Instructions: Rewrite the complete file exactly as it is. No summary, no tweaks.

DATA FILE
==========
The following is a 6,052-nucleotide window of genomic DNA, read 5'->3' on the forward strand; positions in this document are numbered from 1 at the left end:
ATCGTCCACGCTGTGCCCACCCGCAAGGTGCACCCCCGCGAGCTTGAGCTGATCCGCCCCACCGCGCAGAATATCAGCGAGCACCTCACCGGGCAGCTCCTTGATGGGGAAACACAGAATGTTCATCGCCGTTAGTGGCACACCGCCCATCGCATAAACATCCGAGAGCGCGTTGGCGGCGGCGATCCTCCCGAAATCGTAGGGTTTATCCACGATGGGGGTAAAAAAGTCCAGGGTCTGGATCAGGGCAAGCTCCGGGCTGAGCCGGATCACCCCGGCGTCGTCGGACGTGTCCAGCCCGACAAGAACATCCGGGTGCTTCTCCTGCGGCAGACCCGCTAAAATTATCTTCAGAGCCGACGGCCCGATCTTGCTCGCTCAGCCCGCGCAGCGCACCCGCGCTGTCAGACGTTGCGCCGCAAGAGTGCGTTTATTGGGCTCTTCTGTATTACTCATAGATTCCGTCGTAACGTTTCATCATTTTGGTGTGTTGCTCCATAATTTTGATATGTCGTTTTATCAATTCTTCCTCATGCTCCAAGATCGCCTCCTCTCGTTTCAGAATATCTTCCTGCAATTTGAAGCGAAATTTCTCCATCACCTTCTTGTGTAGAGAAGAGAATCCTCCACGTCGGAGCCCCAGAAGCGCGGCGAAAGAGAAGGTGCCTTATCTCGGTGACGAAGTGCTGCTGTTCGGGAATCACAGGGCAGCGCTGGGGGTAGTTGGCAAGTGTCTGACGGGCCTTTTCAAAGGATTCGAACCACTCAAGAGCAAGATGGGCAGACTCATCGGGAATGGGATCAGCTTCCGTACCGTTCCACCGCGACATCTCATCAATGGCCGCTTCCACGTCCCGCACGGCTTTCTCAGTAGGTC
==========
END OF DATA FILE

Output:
The following is a 6,052-nucleotide window of genomic DNA, read 5'->3' on the forward strand; positions in this document are numbered from 1 at the left end:
ATCGTCCACGCTGTGCCCACCCGCAAGGTGCACCCCCGCGAGCTTGAGCTGATCCGCCCCACCGCGCAGAATATCAGCGAGCACCTCACCGGGCAGCTCCTTGATGGGGAAACACAGAATGTTCATCGCCGTTAGTGGCACACCGCCCATCGCATAAACATCCGAGAGCGCGTTGGCGGCGGCGATCCTCCCGAAATCGTAGGGTTTATCCACGATGGGGGTAAAAAAGTCCAGGGTCTGGATCAGGGCAAGCTCCGGGCTGAGCCGGATCACCCCGGCGTCGTCGGACGTGTCCAGCCCGACAAGAACATCCGGGTGCTTCTCCTGCGGCAGACCCGCTAAAATTATCTTCAGAGCCGACGGCCCGATCTTGCTCGCTCAGCCCGCGCAGCGCACCCGCGCTGTCAGACGTTGCGCCGCAAGAGTGCGTTTATTGGGCTCTTCTGTATTACTCATAGATTCCGTCGTAACGTTTCATCATTTTGGTGTGTTGCTCCATAATTTTGATATGTCGTTTTATCAATTCTTCCTCATGCTCCAAGATCGCCTCCTCTCGTTTCAGAATATCTTCCTGCAATTTGAAGCGAAATTTCTCCATCACCTTCTTGTGTAGAGAAGAGAATCCTCCACGTCGGAGCCCCAGAAGCGCGGCGAAAGAGAAGGTGCCTTATCTCGGTGACGAAGTGCTGCTGTTCGGGAATCACAGGGCAGCGCTGGGGGTAGTTGGCAAGTGTCTGACGGGCCTTTTCAAAGGATTCGAACCACTCAAGAGCAAGATGGGCAGACTCATCGGGAATGGGATCAGCTTCCGTACCGTTCCACCGCGACATCTCATCAATGGCCGCTTCCACGTCCCGCACGGCTTTCTCAGTAGGTC